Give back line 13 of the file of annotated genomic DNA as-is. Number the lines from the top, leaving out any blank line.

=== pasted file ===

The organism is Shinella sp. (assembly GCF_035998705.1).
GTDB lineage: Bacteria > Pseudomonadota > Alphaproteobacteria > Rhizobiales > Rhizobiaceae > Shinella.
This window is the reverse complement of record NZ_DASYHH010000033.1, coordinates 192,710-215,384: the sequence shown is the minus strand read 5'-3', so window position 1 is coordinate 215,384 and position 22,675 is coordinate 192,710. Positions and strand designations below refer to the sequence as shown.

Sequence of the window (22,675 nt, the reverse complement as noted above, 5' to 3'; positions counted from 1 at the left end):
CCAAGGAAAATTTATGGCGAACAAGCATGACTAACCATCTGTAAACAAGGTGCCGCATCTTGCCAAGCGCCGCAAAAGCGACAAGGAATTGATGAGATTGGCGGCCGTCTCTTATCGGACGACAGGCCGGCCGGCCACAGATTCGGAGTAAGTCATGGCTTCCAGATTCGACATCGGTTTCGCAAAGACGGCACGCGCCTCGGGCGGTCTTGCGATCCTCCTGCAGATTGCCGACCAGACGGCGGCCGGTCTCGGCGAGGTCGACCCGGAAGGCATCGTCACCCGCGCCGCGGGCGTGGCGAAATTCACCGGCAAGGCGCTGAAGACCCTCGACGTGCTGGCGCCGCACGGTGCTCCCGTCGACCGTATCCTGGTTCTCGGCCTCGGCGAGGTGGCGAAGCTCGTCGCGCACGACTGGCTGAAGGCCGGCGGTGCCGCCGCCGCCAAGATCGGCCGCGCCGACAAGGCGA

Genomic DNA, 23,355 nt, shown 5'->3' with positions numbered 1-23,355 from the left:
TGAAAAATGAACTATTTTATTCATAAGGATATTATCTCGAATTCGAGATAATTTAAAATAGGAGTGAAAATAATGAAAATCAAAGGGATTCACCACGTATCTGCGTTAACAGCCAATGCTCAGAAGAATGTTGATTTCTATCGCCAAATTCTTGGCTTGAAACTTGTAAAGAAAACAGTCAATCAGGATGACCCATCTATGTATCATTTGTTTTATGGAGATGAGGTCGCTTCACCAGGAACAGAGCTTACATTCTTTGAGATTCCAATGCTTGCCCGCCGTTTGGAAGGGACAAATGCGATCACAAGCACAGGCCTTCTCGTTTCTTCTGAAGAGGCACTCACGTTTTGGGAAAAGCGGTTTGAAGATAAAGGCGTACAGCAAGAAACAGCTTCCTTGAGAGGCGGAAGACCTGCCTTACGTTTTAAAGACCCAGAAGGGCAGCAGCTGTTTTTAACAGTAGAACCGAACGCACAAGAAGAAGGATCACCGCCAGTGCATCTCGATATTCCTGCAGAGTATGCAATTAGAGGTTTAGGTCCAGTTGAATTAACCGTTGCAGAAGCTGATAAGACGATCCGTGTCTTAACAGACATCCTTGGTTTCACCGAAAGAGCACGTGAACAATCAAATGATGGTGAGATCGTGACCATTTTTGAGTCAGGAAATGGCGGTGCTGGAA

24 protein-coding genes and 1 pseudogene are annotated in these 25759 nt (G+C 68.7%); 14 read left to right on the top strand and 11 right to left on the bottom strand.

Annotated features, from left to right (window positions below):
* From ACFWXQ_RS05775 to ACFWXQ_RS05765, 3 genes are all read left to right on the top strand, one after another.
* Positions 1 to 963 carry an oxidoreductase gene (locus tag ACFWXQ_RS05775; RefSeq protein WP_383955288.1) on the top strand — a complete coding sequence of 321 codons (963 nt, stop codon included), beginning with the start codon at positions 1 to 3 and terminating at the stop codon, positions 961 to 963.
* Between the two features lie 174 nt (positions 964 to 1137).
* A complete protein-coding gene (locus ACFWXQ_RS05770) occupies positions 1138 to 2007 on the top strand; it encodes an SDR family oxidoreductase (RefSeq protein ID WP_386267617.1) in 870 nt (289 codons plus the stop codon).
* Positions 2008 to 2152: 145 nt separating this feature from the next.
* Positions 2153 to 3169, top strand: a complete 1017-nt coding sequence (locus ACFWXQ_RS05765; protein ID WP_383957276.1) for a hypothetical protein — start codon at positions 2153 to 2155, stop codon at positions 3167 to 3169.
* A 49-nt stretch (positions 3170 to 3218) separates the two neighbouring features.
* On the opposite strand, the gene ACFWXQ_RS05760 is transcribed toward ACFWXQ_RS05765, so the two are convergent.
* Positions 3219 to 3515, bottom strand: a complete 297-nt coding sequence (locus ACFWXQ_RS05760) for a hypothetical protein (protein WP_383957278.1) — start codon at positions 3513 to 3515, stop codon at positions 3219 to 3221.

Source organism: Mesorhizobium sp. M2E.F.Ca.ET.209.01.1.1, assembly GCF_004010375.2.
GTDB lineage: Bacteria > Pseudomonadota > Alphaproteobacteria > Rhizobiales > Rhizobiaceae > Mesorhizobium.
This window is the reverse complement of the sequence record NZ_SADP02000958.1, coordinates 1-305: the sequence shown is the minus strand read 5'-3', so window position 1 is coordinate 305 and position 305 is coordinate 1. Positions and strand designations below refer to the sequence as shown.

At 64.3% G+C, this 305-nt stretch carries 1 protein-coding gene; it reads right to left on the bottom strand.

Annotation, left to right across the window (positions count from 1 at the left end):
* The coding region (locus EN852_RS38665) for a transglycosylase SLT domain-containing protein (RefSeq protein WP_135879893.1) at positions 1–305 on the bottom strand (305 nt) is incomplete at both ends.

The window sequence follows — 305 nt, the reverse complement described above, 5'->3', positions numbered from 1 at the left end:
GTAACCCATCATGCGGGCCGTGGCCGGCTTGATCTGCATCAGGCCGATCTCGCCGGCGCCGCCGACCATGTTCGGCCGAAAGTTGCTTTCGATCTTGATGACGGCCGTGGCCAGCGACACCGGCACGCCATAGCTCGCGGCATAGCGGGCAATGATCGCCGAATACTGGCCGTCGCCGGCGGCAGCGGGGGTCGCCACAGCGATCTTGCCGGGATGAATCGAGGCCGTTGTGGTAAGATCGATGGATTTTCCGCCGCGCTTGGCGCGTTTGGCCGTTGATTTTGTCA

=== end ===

* A complete protein-coding gene (locus ACFWXQ_RS05770) occupies positions 1138 to 2007 on the top strand; it encodes an SDR family oxidoreductase (RefSeq protein ID WP_386267617.1) in 870 nt (289 codons plus the stop codon).